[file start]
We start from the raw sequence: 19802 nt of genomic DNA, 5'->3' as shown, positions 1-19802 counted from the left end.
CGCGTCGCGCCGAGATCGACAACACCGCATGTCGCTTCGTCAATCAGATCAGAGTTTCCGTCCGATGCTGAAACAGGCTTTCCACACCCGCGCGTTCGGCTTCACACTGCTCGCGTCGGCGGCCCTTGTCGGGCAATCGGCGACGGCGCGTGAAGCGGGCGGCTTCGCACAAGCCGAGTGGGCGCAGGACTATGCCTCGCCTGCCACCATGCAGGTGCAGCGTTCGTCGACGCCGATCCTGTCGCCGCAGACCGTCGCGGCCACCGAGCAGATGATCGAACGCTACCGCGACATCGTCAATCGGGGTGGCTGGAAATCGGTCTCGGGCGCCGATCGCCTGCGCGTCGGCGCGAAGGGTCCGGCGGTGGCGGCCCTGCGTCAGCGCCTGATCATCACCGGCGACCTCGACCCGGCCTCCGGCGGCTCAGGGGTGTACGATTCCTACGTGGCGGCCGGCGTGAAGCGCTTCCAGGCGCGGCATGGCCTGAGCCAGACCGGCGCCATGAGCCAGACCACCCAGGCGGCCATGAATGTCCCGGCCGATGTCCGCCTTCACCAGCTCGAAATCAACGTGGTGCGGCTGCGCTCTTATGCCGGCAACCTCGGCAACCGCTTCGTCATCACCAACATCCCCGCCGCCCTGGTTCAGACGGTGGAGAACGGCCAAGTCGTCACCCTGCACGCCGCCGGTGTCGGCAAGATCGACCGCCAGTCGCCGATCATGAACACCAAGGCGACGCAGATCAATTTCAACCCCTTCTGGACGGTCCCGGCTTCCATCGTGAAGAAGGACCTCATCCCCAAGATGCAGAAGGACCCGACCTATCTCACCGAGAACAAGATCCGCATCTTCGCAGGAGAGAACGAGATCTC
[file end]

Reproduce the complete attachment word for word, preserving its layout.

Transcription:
We start from the raw sequence: 19802 nt of genomic DNA, 5'->3' as shown, positions 1-19802 counted from the left end.
CGCGTCGCGCCGAGATCGACAACACCGCATGTCGCTTCGTCAATCAGATCAGAGTTTCCGTCCGATGCTGAAACAGGCTTTCCACACCCGCGCGTTCGGCTTCACACTGCTCGCGTCGGCGGCCCTTGTCGGGCAATCGGCGACGGCGCGTGAAGCGGGCGGCTTCGCACAAGCCGAGTGGGCGCAGGACTATGCCTCGCCTGCCACCATGCAGGTGCAGCGTTCGTCGACGCCGATCCTGTCGCCGCAGACCGTCGCGGCCACCGAGCAGATGATCGAACGCTACCGCGACATCGTCAATCGGGGTGGCTGGAAATCGGTCTCGGGCGCCGATCGCCTGCGCGTCGGCGCGAAGGGTCCGGCGGTGGCGGCCCTGCGTCAGCGCCTGATCATCACCGGCGACCTCGACCCGGCCTCCGGCGGCTCAGGGGTGTACGATTCCTACGTGGCGGCCGGCGTGAAGCGCTTCCAGGCGCGGCATGGCCTGAGCCAGACCGGCGCCATGAGCCAGACCACCCAGGCGGCCATGAATGTCCCGGCCGATGTCCGCCTTCACCAGCTCGAAATCAACGTGGTGCGGCTGCGCTCTTATGCCGGCAACCTCGGCAACCGCTTCGTCATCACCAACATCCCCGCCGCCCTGGTTCAGACGGTGGAGAACGGCCAAGTCGTCACCCTGCACGCCGCCGGTGTCGGCAAGATCGACCGCCAGTCGCCGATCATGAACACCAAGGCGACGCAGATCAATTTCAACCCCTTCTGGACGGTCCCGGCTTCCATCGTGAAGAAGGACCTCATCCCCAAGATGCAGAAGGACCCGACCTATCTCACCGAGAACAAGATCCGCATCTTCGCAGGAGAGAACGAGATCTC